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Foster children now included in state family leave law

If your company provides family leave, you must now include foster children in those covered.

LEGAL NEWS: Family leave must now include foster children, according to a new law that took effect in Texas on Sept. 1. The law only applies to companies that already provide family leave benefits, something the Lone Star State does not require.

The new law provides that an employer who administers a family leave policy, which allows for personal leave to care for or assist an employee’s sick child, commits an unlawful employment practice if it does not treat foster children identically to natural or adoptive children.

To be considered a foster child under this law, the child must reside in the same household as the employee and must be under the conservatorship of the Texas Department of Family and Protective Services.

The new Texas law is similar to the requirements under the federal Family and Medical Leave Act; however, FMLA only applies to private employers with 50 or more employees.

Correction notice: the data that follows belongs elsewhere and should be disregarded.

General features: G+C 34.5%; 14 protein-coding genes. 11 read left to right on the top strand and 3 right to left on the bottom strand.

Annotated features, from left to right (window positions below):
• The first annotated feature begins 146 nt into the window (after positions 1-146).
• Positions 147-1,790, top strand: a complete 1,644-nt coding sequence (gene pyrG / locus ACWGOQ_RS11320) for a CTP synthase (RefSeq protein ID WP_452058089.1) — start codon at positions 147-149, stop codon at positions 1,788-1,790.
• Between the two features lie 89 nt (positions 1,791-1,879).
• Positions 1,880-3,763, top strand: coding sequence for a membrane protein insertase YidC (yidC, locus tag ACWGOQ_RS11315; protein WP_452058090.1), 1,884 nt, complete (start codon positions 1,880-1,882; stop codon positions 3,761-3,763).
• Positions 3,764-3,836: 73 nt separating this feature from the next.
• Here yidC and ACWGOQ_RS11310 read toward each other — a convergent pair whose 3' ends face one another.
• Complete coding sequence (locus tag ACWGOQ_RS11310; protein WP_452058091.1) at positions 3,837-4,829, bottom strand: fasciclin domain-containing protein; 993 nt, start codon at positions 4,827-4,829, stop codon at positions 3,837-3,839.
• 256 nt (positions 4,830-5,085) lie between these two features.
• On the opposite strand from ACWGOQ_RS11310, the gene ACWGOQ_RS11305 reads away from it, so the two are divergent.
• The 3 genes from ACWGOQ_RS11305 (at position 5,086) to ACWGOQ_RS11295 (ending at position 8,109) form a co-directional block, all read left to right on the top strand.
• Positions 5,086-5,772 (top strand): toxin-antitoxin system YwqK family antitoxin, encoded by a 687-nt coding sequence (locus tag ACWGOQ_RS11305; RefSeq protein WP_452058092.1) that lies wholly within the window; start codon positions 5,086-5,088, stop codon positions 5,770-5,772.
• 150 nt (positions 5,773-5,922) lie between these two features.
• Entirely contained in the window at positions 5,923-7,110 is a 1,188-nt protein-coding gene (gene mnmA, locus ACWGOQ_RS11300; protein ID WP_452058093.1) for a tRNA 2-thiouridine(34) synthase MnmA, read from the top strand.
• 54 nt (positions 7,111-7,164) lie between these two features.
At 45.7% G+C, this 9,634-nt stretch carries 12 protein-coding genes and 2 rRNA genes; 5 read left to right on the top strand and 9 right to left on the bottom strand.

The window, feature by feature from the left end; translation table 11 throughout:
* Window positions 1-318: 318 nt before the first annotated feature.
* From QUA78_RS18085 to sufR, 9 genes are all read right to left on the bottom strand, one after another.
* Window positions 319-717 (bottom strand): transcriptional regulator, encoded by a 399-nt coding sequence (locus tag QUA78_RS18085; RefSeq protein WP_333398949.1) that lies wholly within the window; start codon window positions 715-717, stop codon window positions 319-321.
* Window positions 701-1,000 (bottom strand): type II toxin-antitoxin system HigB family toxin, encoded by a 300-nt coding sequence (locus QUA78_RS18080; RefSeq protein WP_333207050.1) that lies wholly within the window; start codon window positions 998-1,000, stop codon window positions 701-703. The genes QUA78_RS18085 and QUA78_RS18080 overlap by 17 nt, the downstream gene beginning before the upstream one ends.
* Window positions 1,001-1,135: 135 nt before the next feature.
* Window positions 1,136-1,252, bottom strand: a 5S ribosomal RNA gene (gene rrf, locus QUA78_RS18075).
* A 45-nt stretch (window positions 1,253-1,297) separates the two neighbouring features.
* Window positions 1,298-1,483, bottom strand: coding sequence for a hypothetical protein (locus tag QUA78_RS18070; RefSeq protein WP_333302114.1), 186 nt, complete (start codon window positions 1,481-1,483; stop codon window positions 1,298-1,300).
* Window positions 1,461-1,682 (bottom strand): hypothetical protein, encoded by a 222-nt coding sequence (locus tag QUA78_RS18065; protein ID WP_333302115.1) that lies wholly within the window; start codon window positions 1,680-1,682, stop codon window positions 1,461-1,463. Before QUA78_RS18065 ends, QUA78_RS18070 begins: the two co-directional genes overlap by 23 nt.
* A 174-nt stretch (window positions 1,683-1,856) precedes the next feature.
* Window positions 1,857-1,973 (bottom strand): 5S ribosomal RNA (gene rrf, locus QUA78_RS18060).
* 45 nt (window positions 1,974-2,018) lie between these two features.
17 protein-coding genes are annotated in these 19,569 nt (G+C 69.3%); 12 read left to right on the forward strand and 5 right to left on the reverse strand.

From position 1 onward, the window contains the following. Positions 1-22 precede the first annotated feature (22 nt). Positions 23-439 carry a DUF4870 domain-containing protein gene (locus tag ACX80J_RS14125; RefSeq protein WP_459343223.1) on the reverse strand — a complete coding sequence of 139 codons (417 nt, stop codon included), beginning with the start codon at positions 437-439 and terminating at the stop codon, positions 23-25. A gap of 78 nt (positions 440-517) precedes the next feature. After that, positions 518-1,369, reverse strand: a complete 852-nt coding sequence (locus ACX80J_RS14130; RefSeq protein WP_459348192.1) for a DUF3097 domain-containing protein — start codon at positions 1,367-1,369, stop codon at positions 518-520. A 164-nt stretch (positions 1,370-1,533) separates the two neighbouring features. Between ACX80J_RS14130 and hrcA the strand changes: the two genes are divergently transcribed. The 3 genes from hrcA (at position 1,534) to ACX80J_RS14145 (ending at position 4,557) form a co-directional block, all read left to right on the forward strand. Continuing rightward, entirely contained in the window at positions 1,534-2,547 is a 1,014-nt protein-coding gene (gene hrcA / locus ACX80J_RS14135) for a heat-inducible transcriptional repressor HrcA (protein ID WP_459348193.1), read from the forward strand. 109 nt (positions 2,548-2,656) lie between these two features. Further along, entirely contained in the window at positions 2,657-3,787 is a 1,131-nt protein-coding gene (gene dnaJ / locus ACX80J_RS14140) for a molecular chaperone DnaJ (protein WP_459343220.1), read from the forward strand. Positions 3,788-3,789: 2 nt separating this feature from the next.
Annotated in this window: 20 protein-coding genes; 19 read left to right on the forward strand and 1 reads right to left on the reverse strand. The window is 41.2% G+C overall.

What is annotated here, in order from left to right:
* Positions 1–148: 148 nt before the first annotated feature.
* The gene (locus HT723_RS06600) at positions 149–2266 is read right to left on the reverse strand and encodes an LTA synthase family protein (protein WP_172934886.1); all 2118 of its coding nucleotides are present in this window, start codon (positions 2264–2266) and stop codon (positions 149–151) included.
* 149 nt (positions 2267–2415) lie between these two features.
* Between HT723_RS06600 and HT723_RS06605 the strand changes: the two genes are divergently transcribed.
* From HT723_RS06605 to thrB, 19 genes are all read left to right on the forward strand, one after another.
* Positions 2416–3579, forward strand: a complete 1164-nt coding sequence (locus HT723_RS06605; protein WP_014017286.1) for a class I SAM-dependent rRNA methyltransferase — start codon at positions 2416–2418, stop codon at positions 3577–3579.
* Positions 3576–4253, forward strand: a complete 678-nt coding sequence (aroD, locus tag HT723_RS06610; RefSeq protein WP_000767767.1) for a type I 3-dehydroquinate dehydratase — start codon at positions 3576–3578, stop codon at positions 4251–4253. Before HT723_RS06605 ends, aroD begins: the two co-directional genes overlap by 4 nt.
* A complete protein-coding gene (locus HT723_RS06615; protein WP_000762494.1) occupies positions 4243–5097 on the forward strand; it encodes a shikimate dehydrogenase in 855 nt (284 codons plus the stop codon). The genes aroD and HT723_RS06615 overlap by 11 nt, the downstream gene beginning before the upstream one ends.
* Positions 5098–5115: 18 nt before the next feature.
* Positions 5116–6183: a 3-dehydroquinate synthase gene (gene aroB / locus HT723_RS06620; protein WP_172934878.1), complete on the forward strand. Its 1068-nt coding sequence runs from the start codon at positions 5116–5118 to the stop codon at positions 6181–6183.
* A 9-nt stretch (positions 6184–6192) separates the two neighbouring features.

The Texas law, therefore, covers companies with family leave policies that have fewer than 50 employees.

Because is already in effect, employers in this situation should immediately implement it. Companies should also review any existing family leave policies and update the language of those policies to assure compliance with the new law.

The law is not retroactive. In other words, it applies only to situations that occur after Sept. 1, 2017.

Violation of this law could result in the employer having to answer to the aggrieved employee in an administrative proceeding before the U.S. Equal Employment Opportunity Commission and possibly even a lawsuit.

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